While the holidays look different this year for residents, staff and families in senior care, there are still plenty of ways to spread cheer around the community. And so far I’ve seen no shortage of great ideas from the communities across the country and those I work with across my various activity professional associations.
Here are a handful of the innovative and unique ideas I have seen so far. I hope you can implement a few of them at your community to lift spirits during this difficult time.*
10 Creative Ideas To Boost Morale & Make Staff Merry
- Ask team members to wear holiday swag to work. You could even give them holiday-themed masks or special pins.
- Put your own spin on the traditional Advent calendar and give staff members that go above and beyond a prize each day during the month of December.
- Encourage community members to donate essential items for your staff to create a food pantry where they can conveniently grab what they need before they head home after a long shift.
- Ask residents and family members to write thank-you notes for all they have done to provide care this year.
- Send each team member home with a holiday ham to enjoy with their family.
- Hire a chaplain or third-party resource to collect staff feedback and relay it to management, who are busier than usual during this time.
- Offer gift certificates for gas or Uber credits to ensure employees are able to make it to work without the extra hassle.
- Regularly remind staff of the mental health resources that are available to them either through your organization or the local community.
- Hold impromptu dance parties to popular holiday tunes throughout the day.
- In lieu of a seasonal team gathering, hold a virtual event where you play holiday games. You can even have treats delivered to each team member’s home for them to enjoy together during the party.
10 Creative Ideas To Get Residents In The Holiday Spirit
- Have residents’ family members decorate their cars for the holidays and have them drive by the community parade-style.
- Create shielded environments for residents and families to safely visit. One community even created a risk-free device that allowed residents to hug their loved ones.
- Work with residents to create items to send to home to loved ones such as homemade greeting cards, artwork, keepsakes and legacy books.
- Help residents connect virtually with family and friends via iPads or tablets you have on hand at the community. Encourage them to attend their family’s holiday celebration this way, providing a device to do so if they do not have their own.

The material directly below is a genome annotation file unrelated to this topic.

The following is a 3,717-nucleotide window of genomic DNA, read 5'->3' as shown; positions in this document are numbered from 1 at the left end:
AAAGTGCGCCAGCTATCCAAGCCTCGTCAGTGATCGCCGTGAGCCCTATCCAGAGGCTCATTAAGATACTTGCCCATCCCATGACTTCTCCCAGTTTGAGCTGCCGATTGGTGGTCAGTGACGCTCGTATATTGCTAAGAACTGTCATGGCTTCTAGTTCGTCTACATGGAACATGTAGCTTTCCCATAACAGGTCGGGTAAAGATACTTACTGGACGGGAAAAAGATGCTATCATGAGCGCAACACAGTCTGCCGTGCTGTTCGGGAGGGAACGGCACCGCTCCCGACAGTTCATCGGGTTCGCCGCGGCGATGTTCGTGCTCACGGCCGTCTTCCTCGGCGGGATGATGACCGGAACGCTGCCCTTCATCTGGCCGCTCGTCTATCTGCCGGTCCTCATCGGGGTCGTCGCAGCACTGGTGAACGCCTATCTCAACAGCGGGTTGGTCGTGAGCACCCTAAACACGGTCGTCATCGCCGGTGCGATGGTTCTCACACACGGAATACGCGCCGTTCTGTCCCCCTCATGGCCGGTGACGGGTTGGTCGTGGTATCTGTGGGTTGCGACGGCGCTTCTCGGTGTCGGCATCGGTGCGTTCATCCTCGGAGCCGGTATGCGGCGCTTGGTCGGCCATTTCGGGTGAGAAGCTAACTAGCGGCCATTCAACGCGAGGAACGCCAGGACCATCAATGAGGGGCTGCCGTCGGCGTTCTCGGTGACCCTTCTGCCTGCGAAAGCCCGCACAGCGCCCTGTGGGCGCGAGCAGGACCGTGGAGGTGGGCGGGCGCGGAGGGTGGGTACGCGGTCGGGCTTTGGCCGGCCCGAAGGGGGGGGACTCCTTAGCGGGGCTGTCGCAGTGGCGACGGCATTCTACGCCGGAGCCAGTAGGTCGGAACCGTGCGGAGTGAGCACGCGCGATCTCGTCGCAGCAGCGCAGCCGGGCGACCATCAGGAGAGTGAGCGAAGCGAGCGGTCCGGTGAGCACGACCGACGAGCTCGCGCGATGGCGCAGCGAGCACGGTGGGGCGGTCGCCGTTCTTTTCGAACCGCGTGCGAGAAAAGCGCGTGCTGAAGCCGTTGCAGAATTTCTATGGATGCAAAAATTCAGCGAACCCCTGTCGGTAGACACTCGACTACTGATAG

- Organize a group of carolers outside the community to sing at residents’ windows.
- Encourage family members to send gifts and care packages with residents’ favorite foods.
- Ask local community members to send holiday messages via email or video.
- Help residents decorate their rooms and doors with holiday décor.
- For those residents celebrating Christmas, Hanukkah or Kwanzaa, arrange for them to attend a virtual spiritual gathering or air a local service on TV.
- Cook a special meal for residents, like a ham dinner, and allow them to eat together at a safe social distance.
5 Creative Ideas For Connecting Residents & Staff
- Have each department work together to create “themed floats” to parade through the halls, past residents' rooms.
- Staff can collect holiday and cultural traditions from residents and then implement into the community. For example, the German tradition of hanging a pickle on the Christmas Tree, where the first person to find the pickle gets a surprise!
- Decorate Christmas trees and other holiday decor items around the community with photos from activities that included staff and residents.
- Use the 12 days of Christmas as inspiration to make the community festive as Christmas approaches.
- Arrange a Secret Santa gift exchange, where each resident receives something from a staff member.
*As a reminder, the CDC and CMS have put out recommendations for holiday gatherings to help communities remain diligent on social distancing, the use of face masks and quarantining residents and staff showing symptoms of the virus. Also, be sure to adhere to the guidelines and best practices put forth by your local government officials.